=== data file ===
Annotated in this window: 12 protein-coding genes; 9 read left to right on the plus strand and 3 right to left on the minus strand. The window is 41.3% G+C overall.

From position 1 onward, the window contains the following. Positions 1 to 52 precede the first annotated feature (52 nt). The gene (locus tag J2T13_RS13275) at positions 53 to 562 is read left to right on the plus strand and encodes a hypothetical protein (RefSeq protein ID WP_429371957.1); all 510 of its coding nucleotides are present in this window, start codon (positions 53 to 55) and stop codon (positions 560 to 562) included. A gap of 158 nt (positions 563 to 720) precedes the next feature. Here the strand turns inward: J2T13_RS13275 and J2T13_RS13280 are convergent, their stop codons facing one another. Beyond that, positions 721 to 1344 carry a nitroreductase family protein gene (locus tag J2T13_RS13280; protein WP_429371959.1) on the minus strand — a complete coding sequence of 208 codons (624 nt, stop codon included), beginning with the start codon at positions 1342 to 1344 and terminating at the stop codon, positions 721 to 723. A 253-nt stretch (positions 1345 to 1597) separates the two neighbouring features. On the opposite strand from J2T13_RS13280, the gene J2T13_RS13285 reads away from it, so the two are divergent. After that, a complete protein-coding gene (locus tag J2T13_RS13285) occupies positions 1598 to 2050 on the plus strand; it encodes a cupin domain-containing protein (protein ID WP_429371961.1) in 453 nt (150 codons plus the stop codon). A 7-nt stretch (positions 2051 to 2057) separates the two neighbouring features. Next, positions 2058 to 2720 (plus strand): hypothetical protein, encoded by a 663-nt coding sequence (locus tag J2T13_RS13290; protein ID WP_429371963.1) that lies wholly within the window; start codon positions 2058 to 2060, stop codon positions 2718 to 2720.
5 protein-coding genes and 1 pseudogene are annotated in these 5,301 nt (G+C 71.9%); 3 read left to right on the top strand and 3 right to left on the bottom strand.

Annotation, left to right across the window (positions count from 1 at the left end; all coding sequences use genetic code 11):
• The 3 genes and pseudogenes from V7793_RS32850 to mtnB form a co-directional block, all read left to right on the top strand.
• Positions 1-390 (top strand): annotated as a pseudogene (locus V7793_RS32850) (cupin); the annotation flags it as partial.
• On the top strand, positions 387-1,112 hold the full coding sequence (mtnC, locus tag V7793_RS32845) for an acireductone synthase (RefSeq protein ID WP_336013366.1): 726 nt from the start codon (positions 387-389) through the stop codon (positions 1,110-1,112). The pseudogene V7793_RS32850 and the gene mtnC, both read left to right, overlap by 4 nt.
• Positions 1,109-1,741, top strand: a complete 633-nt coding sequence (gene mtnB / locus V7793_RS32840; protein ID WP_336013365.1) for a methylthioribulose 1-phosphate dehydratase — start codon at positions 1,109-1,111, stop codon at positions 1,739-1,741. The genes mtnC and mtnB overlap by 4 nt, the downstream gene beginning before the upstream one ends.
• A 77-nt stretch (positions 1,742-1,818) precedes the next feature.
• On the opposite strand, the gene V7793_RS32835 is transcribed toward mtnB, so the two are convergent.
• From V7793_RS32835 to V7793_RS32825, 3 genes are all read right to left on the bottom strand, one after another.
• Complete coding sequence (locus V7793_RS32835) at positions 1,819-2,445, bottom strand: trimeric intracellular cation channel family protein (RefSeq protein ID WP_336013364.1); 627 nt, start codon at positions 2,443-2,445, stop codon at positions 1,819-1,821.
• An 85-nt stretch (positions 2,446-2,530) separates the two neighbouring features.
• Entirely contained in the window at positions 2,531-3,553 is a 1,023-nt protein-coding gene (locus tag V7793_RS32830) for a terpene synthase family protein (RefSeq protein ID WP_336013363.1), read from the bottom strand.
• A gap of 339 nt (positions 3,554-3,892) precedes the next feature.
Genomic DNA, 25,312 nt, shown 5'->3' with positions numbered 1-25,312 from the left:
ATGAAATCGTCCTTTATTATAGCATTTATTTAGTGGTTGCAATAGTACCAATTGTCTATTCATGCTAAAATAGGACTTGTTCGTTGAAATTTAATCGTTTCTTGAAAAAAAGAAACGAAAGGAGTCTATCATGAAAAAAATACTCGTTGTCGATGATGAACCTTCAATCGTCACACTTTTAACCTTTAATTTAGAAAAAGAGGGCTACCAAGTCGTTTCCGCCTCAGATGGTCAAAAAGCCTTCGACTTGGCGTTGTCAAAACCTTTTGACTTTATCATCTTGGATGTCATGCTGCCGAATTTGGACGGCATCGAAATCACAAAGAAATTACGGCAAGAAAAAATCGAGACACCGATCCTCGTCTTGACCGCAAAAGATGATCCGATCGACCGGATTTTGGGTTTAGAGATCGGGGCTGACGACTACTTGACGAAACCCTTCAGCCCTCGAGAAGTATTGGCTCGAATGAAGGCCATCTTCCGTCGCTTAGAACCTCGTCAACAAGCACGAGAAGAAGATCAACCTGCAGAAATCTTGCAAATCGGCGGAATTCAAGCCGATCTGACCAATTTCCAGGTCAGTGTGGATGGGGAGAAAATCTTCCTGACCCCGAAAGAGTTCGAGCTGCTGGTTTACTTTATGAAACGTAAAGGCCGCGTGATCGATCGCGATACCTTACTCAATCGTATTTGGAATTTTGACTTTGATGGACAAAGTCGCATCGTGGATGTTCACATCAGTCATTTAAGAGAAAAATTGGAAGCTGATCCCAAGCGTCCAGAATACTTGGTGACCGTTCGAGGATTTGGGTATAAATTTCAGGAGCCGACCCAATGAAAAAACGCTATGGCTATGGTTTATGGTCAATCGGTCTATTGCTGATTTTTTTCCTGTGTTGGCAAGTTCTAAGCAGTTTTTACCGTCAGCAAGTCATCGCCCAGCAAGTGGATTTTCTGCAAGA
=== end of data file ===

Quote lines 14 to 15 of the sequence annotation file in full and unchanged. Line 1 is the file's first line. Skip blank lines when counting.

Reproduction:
• Entirely contained in the window at positions 2,531-3,553 is a 1,023-nt protein-coding gene (locus tag V7793_RS32830) for a terpene synthase family protein (RefSeq protein ID WP_336013363.1), read from the bottom strand.
• A gap of 339 nt (positions 3,554-3,892) precedes the next feature.